How I learned to love the blob

I have some pretty serious tactile issues. Some things I just do NOT want to touch. Like slimey things.. or gooshy things. This is the reason I refused to even consider trying to make kombucha. I mean..

Look at this

Kombucha Scoby

This is the “pretty” side.

just … look at it.

Kombucha Scoby

It’s got… bubbles and layers and … stuff

That’s a kombucha scoby. Scoby is an acronym for Symbiotic Culture Of Bacteria and Yeast. It’s a leathery, sort of floppy disc and sometimes it has stringy thingys hanging off of it… like a jellyfish.. a jellyfish that makes stuff you drink… on purpose. srsly.

I’d heard about kombucha before and I’d even seen people get really excited about getting their hands on a scoby to make it at home. (Yes, Christine, I’m talking about you.) In fact I think it was at that same food swap when Christine got her scoby that I had my first taste of home brewed kombucha. It was mango and it was delicious… and I wanted to make some.. but…

That scoby does weird things.. like makes these yeasty sluggy glooby things…



I didn’t even seek out a scoby. I would buy kombucha and drink it because.. YUM. It’s definitely an acquired taste. If you like vinegar.. and I do, then you can develop a taste for the ‘bucha. Basically, that glob of a scoby sits in sweetened tea, eats the sugar and makes an acidic tea loaded full of probiotics and other kinds of interesting stuff some of which is really good for you although evidently the jury is still out.

The only reason I have a scoby at all is because someone I know from Instagram commented on my milk kefir grains (that’s a future post) and offered to trade some for some water kefir grains (that’s ALSO a future post) and insisted that I take a scoby as well. These cuture things like to grow and grow and grow. At the time of this writing, I have three scobys.. scobi… scobies.. whatever the plural of scoby is.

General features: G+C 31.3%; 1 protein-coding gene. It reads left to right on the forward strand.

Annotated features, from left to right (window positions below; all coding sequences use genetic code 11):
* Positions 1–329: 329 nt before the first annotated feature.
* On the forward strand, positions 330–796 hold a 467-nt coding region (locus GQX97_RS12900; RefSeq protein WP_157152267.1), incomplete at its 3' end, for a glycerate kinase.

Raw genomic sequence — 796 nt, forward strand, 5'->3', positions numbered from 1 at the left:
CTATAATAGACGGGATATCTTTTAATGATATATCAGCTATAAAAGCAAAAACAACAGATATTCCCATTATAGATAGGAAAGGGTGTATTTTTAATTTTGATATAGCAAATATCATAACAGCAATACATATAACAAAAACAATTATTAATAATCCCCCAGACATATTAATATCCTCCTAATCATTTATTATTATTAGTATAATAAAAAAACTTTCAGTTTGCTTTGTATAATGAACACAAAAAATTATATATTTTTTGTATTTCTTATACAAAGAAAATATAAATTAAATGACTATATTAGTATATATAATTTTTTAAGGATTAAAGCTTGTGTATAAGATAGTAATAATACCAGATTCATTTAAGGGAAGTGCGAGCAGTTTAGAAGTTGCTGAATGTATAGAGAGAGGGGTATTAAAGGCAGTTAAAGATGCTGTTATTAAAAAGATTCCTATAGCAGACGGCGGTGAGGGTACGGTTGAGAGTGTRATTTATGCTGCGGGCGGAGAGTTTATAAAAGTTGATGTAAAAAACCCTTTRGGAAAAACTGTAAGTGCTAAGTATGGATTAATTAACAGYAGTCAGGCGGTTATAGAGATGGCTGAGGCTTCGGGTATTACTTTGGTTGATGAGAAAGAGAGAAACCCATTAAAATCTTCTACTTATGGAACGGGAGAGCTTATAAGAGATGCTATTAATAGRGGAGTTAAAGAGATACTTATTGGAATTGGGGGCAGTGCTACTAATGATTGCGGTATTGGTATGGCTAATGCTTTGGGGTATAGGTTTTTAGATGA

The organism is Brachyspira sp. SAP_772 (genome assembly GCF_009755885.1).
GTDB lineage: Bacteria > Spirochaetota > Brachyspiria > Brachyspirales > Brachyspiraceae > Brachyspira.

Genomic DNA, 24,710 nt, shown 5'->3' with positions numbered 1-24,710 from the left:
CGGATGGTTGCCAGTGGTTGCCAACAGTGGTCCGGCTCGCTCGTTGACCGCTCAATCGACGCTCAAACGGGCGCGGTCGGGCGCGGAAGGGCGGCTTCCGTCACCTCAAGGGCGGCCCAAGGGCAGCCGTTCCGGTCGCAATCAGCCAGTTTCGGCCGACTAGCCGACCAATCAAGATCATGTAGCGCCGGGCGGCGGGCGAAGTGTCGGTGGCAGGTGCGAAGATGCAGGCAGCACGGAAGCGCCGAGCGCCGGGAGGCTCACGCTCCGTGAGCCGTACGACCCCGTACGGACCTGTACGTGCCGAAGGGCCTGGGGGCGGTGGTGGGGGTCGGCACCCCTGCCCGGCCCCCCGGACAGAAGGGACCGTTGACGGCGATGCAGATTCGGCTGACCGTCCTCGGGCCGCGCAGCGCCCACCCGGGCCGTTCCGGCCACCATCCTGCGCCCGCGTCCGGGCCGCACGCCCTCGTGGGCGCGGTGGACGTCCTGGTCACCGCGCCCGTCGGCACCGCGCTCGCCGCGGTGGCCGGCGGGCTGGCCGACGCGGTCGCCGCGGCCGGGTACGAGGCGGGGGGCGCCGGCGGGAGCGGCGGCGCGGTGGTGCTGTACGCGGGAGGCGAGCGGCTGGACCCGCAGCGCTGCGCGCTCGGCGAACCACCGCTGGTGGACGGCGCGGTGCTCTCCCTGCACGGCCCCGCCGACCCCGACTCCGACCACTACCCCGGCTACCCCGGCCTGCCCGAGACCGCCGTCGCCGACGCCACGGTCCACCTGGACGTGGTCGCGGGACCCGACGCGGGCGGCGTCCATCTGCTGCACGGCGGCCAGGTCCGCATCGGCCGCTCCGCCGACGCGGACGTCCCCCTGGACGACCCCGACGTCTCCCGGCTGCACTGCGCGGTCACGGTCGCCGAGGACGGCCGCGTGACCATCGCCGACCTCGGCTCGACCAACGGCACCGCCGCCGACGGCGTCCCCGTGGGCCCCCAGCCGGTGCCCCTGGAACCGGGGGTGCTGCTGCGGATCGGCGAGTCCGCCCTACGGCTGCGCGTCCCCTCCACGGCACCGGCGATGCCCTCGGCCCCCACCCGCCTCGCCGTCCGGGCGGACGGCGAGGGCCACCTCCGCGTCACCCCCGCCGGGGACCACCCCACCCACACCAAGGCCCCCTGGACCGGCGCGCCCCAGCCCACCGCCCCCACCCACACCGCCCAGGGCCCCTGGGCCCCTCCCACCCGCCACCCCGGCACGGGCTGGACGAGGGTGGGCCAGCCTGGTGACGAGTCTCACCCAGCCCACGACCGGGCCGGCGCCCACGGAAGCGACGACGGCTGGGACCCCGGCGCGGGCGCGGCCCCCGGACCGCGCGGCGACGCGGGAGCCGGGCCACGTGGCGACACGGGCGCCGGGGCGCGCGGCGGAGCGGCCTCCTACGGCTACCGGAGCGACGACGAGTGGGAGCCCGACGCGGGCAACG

I really expected to just toss the kombucha scoby away and use the water grains only. Boy howdy was I wrong. After I poked the thing a few times, I sucked it up and picked it up.

It’s not nearly as gross as it looks. So I figured, what the hell.. I’ll try it. It wasn’t love at first fondling but after batch after batch of amazing kombucha I’ve learned to love this thing. (Not enough to make a scoby facial .. I mean that’s a Hippy line I’m not willing to cross)

Why even make the stuff when you can buy it? Money dahling.. a bottle of booch is something like $4.00. I can make this at home with plain white sugar and this

That's right, non organic, commercially  grown tea by Lipton.   Nothing fancy.

That’s right, non organic, commercially grown tea by Lipton. Nothing fancy.

There are a lot of methods out there, but I tend to take a few shortcuts. I’m not saying that my way is the best way, but knowing how I tend to forget to do things ahead of time, my way works for me. Some people would be horrified…HORRIFIED to know I use Lipton tea bags, store brand sugar and Albany City water (filtered). I left a Facebook group that was practically worshiping their scoby.. there were lots of reference to Jesus and the evils of commercial products and it was kind of getting on my nerves… they were all judgy face about my choices so.. buh bye.

Sugar and Tea